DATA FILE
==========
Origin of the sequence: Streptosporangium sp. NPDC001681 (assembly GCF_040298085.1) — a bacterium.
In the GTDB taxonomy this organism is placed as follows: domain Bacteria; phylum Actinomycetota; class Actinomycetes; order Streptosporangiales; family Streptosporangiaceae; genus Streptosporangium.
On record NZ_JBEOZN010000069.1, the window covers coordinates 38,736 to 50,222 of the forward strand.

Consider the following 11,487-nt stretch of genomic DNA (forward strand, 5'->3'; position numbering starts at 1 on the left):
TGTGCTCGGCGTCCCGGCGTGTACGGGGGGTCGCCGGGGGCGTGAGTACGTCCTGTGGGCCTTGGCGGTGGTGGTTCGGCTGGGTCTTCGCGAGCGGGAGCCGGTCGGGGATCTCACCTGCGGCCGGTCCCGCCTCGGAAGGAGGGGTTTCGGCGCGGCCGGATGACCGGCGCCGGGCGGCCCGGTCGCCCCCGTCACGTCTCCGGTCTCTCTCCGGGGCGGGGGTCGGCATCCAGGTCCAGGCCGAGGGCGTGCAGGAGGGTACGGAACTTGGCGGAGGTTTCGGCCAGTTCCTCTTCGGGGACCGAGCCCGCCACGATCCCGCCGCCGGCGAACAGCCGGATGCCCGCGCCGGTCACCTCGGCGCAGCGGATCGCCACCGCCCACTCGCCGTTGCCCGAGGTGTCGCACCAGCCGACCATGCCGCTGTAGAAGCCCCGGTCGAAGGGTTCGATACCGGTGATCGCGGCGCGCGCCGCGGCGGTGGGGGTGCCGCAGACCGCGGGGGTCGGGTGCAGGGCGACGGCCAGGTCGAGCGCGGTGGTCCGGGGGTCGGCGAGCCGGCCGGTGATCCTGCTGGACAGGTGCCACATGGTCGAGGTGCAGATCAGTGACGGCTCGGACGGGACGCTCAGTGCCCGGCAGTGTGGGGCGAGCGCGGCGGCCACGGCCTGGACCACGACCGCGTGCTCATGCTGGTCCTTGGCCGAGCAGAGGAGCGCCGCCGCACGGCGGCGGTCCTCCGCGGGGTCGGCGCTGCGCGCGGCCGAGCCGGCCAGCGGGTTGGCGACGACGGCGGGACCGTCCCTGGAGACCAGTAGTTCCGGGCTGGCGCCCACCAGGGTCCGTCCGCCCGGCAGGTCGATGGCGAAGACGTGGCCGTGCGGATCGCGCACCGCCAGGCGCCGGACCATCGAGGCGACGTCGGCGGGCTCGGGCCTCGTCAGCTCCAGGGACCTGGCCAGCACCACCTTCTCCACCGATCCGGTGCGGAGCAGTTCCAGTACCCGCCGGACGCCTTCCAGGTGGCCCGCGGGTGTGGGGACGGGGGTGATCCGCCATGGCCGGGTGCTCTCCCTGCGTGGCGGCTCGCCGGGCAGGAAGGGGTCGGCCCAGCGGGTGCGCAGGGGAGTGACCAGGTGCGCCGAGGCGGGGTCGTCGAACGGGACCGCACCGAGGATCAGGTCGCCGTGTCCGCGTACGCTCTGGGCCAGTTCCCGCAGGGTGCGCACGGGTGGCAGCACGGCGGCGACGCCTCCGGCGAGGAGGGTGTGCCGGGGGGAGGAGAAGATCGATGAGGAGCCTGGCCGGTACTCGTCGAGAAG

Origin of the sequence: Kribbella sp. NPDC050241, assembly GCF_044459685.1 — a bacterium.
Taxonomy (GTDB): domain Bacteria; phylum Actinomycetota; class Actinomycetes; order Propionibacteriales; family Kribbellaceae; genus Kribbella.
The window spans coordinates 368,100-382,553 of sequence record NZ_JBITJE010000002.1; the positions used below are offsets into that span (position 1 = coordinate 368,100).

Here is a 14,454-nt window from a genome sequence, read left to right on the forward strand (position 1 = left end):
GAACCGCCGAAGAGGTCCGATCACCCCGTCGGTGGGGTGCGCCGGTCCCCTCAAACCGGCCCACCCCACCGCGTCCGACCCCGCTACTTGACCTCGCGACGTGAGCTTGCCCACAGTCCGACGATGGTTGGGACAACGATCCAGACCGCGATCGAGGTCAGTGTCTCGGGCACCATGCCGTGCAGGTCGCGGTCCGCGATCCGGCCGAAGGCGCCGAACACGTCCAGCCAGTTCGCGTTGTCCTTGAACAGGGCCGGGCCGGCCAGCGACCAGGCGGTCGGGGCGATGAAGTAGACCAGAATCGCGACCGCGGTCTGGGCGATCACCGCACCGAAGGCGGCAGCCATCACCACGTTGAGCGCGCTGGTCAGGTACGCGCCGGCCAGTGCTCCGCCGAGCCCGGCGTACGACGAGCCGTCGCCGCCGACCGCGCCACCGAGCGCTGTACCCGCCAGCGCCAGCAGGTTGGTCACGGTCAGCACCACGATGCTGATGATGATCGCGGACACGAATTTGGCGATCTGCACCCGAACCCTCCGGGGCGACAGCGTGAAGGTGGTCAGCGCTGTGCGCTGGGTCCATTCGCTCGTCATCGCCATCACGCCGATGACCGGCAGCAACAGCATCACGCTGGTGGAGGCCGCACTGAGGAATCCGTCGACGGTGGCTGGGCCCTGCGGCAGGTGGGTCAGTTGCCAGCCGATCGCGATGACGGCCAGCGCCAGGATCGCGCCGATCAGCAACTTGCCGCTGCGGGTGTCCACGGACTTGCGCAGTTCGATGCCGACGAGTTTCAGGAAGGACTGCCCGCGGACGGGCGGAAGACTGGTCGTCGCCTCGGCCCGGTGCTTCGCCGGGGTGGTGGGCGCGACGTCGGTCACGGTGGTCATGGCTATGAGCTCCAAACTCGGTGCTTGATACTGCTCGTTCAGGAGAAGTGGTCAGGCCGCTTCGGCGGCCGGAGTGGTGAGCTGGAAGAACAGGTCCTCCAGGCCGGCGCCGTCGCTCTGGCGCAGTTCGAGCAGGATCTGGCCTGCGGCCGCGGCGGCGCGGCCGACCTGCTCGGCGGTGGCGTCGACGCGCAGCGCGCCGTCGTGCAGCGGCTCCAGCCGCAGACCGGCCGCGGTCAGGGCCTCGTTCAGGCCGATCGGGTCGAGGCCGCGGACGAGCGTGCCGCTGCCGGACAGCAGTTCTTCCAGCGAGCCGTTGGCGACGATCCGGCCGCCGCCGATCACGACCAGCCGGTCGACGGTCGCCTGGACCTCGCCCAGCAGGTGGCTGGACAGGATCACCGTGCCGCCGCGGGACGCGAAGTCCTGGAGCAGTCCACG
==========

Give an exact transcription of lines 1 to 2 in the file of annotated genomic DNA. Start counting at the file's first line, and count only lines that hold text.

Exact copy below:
Origin of the sequence: Streptosporangium sp. NPDC001681 (assembly GCF_040298085.1) — a bacterium.
In the GTDB taxonomy this organism is placed as follows: domain Bacteria; phylum Actinomycetota; class Actinomycetes; order Streptosporangiales; family Streptosporangiaceae; genus Streptosporangium.